By Chloe Aiello
Voters in San Francisco gave overwhelming support on Tuesday to a measure that would tax big tech for the sake of the homeless.
And not everyone in the Silicon Valley stronghold is happy.
Proposition C, or the “Our City, Our Home” initiative, was easily the most controversial issue on the city's ballot. It proposed a tax on revenue over $50 million ー which would hit about the top 1 percent of corporations ー to help mitigate San Francisco's homeless problem. More than 7,000 people in San Francisco experience homelessness ー a stark contrast to the wealth the tech industry has generated for its own.
San Francisco has a "median home price [of] $1.6 million, the third most billionaires of any city in the world and one of the most dismaying homeless problems that a U.N. Special Rapporteur last year compared to Bangladesh," Scott Wilson, senior national correspondent at the Washington Post, who has covered the story, told Cheddar on Wednesday.
"I think there's a real disconnect between what the public wants to see and what the political class is willing to do especially in trying to avoid irritating tech leaders," he added.
The proposition's 10-point list includes efforts to provide more mental health and addiction treatment centers, place sanitation centers and mobile bathrooms on the streets, and expand homeless shelters, among other things.
Salesforce ($CRM) CEO Marc Benioff has been one of the initiative's most vocal cheerleaders ー although his company will surely be hit by the proposed tax.
"Prop C’s victory means the homeless will have a home & the help they truly need! Let the city come together in Love for those who need it most! There is no finish line when it come to helping the homeless. Thank you amazing supporters of Prop C," Benioff gushed on Twitter, following Prop C's victory.
He even reportedly poured about $7 million of his own and his company's money into the campaign, billing homelessness as the responsibility of technology companies that have brought jobs and wealth to the city, while also widening wage gaps and driving up property values.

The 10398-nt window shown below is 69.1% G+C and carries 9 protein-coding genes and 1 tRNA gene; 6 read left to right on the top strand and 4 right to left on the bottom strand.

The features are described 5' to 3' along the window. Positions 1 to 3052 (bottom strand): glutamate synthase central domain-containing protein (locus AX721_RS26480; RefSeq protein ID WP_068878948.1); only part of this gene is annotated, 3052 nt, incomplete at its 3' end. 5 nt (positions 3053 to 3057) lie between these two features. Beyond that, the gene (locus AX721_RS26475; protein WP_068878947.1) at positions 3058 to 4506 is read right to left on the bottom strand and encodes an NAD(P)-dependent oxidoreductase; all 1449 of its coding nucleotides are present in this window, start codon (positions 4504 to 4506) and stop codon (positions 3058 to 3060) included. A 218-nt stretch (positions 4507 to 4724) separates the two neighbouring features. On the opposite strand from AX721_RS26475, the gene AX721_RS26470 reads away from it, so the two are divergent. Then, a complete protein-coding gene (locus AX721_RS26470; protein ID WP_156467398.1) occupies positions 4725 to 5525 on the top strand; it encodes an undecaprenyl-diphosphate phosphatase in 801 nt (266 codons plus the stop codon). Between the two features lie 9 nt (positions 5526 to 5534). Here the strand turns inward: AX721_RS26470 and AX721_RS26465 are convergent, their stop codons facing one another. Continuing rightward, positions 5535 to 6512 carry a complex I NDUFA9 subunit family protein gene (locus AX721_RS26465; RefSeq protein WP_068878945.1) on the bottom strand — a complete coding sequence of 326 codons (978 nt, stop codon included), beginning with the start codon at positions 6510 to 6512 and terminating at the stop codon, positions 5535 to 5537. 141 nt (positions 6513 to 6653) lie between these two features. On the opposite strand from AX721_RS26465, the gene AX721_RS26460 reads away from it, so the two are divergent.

But not all bigwigs in big tech seem to agree. Jack Dorsey, CEO of Twitter ($TWTR) and Square ($SQ), spoke out against the proposition ー much to Benioff's ire. The two tech elites exchanged arguments about the issue on social media in mid-October.
"I want to help fix the homeless problem in SF and California. I don’t believe this (Prop C) is the best way to do it," Dorsey wrote on the platform he co-founded.
"I think that Benioff probably has his hand a little bit closer to the pulse of San Francisco and the people who live there than Jack Dorsey. I mean there is a real frustration, a real concern and a real compassion fatigue among San Francisco residents," Wilson said.
Dorsey wasn't alone. Legislators, including Mayor London Breed ー who has vowed to address homelessness ー spoke out against the proposition, which Wilson said just reinforces big tech's influence on the city.
"I think what it showed is that big tech still has a big sway over political power in San Francisco and that there's no coherent solution in city hall on how to solve the homeless problem ー and yet voters in approving it are demanding that something be done," he said.
For now, the proposition hangs in legal limbo. It did not pass with a full two-thirds legislative majority, which leaves it open to legal challenges from opponents.